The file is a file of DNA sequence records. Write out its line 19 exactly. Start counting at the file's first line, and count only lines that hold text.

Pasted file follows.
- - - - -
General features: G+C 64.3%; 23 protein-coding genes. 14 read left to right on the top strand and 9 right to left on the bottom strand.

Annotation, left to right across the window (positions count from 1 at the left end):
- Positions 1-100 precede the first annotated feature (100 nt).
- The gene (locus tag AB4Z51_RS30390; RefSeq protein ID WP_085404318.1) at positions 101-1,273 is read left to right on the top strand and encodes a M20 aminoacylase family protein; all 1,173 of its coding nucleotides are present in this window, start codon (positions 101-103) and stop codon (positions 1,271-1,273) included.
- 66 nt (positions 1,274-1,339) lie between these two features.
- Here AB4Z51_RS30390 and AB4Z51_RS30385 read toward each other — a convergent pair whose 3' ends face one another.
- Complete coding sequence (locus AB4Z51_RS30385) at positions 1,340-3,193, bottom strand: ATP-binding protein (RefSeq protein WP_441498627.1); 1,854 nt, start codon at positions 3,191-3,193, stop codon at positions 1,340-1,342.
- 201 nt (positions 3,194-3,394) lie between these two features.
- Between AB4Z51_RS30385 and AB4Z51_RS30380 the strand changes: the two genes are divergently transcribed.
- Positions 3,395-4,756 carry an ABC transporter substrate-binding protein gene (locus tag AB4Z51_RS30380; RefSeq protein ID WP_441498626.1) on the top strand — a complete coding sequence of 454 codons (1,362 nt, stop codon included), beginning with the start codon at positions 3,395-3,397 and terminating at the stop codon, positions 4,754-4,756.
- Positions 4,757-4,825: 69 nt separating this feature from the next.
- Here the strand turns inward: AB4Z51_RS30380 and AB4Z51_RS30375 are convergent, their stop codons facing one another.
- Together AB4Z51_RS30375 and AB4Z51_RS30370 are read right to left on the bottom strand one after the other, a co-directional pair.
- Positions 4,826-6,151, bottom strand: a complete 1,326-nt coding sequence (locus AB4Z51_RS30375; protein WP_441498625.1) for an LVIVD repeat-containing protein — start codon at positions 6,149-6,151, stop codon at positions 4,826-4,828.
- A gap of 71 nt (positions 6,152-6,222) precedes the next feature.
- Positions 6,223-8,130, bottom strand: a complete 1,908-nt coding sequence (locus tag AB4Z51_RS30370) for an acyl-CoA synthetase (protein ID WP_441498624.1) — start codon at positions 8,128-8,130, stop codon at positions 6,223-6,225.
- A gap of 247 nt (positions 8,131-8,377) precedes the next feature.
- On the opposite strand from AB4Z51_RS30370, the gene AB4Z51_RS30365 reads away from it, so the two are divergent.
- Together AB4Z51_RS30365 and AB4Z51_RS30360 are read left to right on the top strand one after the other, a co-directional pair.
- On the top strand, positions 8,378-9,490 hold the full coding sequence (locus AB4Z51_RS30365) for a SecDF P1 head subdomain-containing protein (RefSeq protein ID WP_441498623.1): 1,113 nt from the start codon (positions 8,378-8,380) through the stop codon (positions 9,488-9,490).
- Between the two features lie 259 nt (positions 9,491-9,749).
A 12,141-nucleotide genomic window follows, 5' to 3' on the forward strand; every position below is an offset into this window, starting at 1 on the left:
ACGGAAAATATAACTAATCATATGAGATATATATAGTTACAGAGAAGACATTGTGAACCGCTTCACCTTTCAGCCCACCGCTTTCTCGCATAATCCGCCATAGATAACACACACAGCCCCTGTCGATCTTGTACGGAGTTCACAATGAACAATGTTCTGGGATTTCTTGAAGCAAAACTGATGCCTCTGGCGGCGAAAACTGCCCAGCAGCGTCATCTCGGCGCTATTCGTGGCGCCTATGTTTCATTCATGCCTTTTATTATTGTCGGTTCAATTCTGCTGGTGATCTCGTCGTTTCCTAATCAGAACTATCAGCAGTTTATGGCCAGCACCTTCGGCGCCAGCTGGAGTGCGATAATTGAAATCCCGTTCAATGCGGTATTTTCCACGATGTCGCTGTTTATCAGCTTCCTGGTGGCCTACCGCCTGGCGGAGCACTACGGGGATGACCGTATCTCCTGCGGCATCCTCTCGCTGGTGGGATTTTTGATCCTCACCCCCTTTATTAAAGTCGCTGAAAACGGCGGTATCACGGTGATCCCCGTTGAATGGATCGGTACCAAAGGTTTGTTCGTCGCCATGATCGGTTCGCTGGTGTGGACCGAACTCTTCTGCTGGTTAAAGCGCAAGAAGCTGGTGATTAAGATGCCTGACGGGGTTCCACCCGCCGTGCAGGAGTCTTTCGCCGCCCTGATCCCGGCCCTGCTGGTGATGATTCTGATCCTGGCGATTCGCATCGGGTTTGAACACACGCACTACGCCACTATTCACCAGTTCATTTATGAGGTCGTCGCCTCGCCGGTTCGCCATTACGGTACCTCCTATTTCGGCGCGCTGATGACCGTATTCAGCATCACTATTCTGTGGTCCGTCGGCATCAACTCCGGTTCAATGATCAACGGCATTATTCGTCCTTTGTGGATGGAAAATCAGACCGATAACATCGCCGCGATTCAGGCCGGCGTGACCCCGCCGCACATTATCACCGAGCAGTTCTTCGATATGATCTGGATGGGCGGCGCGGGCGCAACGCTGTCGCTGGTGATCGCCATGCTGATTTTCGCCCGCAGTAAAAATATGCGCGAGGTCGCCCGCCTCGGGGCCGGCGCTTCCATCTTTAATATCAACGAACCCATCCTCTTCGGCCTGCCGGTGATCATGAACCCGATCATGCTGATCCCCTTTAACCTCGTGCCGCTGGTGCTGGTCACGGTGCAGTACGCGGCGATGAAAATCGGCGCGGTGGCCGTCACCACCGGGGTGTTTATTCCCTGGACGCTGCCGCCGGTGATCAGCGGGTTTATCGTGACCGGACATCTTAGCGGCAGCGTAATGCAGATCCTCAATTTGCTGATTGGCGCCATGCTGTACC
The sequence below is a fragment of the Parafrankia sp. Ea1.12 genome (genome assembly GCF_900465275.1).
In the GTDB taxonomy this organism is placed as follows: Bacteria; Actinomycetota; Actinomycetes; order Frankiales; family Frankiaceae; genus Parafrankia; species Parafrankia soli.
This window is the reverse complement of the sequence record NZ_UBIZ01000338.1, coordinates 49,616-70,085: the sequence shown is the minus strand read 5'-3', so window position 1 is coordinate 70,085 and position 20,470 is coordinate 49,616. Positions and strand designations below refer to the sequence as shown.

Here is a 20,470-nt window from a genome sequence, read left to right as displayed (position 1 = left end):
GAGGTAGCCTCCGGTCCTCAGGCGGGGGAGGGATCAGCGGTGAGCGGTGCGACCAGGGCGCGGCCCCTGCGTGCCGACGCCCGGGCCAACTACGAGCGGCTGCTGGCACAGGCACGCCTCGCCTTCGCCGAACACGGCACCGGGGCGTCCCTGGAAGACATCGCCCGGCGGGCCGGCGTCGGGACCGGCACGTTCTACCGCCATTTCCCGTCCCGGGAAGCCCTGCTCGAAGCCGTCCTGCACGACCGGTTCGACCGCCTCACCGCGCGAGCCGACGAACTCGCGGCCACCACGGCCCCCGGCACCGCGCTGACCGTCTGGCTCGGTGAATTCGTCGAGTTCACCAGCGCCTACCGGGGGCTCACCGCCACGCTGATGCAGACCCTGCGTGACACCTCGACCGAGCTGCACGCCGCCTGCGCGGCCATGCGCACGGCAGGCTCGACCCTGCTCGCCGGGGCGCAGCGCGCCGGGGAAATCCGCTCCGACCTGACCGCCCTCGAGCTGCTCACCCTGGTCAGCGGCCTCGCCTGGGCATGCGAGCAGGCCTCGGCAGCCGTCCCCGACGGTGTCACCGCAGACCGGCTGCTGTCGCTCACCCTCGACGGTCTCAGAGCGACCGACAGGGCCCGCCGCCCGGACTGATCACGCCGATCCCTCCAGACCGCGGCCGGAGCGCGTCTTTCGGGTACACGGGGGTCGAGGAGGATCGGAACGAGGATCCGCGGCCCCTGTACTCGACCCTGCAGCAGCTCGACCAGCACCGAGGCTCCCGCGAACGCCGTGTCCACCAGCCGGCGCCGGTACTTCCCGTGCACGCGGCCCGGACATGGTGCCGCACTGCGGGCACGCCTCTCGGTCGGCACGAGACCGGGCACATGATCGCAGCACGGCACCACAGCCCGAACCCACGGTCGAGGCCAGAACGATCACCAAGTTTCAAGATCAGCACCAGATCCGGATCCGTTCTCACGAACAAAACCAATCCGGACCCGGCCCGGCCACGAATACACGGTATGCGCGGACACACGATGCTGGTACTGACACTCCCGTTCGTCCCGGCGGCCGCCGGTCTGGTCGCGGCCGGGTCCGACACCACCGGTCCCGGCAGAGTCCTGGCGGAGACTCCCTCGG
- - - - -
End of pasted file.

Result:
- Together AB4Z51_RS30365 and AB4Z51_RS30360 are read left to right on the top strand one after the other, a co-directional pair.